Should Big Data be considered a competitive advantage or a competitive necessity? Big Data will become the basis for competition and growth and is used as a means of improving the quality of goods and services. It is simply not enough for organisations to analyse Big Data, they must also take action. Big Data provides us with information about who our customers are and what kinds of products engage their attention. With the amount of information now available, it is important to have the knowledge to extract data which will add value and avoid data which will simply act as a distraction. Big Data is often associated with the market leaders of the digital economy such as Google and Amazon; however it is not confined to the tech industry alone. Due to the reduction in cost of computers and data storage, smaller firms can also collect and analyse their data.
The recent introduction of the General Data Protection Regulation, which was intended to preserve data privacy of the European Union’s own citizens, has resulted in an increased reliance on real-time analytics. In terms of personalisation, organisations must ensure they know the difference between consumer convenience and an invasion of privacy. Organisations must also ensure their data is inter-departmental, rather than individual silos, in order to improve decisions and have a better understanding of the market itself. Data can be somewhat anonymous; however if the data is trusted, it can be extremely advantageous.
Big Data is considered a competitive advantage, although the shift to a competitive necessity is currently underway. With a rise in technology and a reduction in cost, even smaller organisations should be considering Big Data as a way of improving decision making.  As information becomes more readily accessible across sectors, it can threaten companies that have relied on proprietary data as a competitive asset. The next five years will be crucial for organisations and Big Data, and there is no doubt that it is fast becoming a competitive necessity.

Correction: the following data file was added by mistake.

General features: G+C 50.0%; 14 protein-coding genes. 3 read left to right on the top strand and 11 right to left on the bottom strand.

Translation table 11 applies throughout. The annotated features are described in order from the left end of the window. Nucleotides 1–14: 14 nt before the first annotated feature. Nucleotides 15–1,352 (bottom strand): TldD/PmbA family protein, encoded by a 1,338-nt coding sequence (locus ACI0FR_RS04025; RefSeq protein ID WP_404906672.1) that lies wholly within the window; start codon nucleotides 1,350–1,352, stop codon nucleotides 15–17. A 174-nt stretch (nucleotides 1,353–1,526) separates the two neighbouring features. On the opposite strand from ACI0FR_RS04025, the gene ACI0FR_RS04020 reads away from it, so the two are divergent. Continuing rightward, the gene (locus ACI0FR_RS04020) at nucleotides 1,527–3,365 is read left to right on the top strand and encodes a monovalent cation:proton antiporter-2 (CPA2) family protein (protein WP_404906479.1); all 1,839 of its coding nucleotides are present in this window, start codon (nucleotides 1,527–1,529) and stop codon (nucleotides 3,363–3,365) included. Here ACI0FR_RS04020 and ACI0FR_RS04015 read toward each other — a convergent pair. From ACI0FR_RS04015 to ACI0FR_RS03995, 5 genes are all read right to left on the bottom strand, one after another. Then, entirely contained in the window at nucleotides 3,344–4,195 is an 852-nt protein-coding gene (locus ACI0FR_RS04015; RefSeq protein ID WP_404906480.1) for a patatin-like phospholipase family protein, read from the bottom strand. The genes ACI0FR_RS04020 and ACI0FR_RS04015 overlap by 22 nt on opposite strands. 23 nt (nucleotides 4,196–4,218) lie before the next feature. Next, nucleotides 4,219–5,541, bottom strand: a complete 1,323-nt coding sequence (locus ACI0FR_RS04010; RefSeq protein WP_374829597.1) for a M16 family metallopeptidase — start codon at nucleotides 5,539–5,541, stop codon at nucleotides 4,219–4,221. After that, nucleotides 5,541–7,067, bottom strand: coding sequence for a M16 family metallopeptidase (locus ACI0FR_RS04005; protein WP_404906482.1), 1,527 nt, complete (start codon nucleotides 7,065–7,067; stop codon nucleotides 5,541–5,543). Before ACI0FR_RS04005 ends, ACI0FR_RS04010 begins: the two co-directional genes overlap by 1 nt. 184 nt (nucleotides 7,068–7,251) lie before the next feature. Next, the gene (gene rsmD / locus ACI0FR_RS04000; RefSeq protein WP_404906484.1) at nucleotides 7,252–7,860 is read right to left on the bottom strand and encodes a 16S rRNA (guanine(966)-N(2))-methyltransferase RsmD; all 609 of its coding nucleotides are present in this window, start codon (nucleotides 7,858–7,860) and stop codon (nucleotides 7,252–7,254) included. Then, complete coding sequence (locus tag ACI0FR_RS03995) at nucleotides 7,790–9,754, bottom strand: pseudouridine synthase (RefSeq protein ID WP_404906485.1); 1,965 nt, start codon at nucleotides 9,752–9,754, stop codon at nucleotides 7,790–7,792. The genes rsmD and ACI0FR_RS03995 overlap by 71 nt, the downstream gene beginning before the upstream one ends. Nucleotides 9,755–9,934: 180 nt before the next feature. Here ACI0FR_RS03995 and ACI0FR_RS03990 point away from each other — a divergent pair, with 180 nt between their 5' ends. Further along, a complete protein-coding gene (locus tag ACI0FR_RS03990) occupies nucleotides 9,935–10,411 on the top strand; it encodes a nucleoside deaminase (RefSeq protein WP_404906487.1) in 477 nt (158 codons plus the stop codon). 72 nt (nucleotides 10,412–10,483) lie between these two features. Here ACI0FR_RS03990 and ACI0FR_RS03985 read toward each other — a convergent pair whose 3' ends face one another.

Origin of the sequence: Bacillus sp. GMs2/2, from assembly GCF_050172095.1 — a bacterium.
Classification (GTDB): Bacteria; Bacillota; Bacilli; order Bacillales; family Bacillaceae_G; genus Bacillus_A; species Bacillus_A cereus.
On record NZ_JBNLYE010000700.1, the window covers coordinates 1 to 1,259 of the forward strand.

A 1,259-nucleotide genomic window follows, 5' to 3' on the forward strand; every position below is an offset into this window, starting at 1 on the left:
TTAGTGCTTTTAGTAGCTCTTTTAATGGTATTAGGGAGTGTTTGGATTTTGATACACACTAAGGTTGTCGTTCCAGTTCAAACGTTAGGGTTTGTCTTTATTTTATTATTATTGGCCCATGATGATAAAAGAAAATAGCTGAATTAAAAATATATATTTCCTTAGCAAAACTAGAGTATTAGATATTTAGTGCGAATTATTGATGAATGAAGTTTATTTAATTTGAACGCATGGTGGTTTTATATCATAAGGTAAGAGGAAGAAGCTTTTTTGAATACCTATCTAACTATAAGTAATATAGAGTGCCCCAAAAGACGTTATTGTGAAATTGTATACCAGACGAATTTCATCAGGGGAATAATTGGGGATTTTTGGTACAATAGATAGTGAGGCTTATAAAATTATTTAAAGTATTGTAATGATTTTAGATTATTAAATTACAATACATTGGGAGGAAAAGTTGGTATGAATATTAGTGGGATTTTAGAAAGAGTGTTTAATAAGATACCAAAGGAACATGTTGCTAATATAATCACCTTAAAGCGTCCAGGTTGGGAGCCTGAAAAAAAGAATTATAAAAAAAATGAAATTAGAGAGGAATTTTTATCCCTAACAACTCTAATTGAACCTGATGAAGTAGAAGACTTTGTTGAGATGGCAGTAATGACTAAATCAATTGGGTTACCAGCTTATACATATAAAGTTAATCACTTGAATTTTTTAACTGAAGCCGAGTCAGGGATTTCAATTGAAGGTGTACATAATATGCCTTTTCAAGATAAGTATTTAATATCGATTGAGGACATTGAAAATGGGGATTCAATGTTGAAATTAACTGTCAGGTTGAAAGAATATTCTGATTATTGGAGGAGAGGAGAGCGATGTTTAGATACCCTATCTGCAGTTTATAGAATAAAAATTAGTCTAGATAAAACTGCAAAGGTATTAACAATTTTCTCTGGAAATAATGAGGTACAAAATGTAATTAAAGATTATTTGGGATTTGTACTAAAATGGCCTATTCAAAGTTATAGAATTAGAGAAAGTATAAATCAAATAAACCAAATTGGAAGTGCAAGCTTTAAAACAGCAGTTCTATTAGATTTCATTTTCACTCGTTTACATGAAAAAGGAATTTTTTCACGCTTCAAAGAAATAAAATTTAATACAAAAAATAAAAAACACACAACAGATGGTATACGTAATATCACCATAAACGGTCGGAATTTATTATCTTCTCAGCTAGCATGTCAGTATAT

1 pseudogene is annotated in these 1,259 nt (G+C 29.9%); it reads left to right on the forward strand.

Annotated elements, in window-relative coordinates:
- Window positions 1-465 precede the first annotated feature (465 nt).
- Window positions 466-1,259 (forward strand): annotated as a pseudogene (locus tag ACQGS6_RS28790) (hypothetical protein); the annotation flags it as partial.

Daryl joined FinTrU in October 2016 through our Fourth Financial Services Academy after graduating from Queens University with a BA (Hons) in Management and Business Studies.
Upon joining FinTrU, Daryl started work on a client outreach project for a Tier 1 Investment Bank and has since transitioned into the legal team. Daryl has worked on various regulatory projects including the EMIR/CFTC Variation Margin rules, MiFID II and is currently working as part of the Contractual Terms Risk Management team. As part of his role Daryl has drafted legal documents or amendments, whilst negotiating with clients and in his current role, he is responsible for the front to back risk management of all data contained in client contracts.
Daryl has completed all three modules of the CISI Investment Operations Certificate, studying an Introduction to Securities and Investments, UK Financial Regulation and Derivative Operations. Daryl is currently working towards a Diploma in Capital Markets.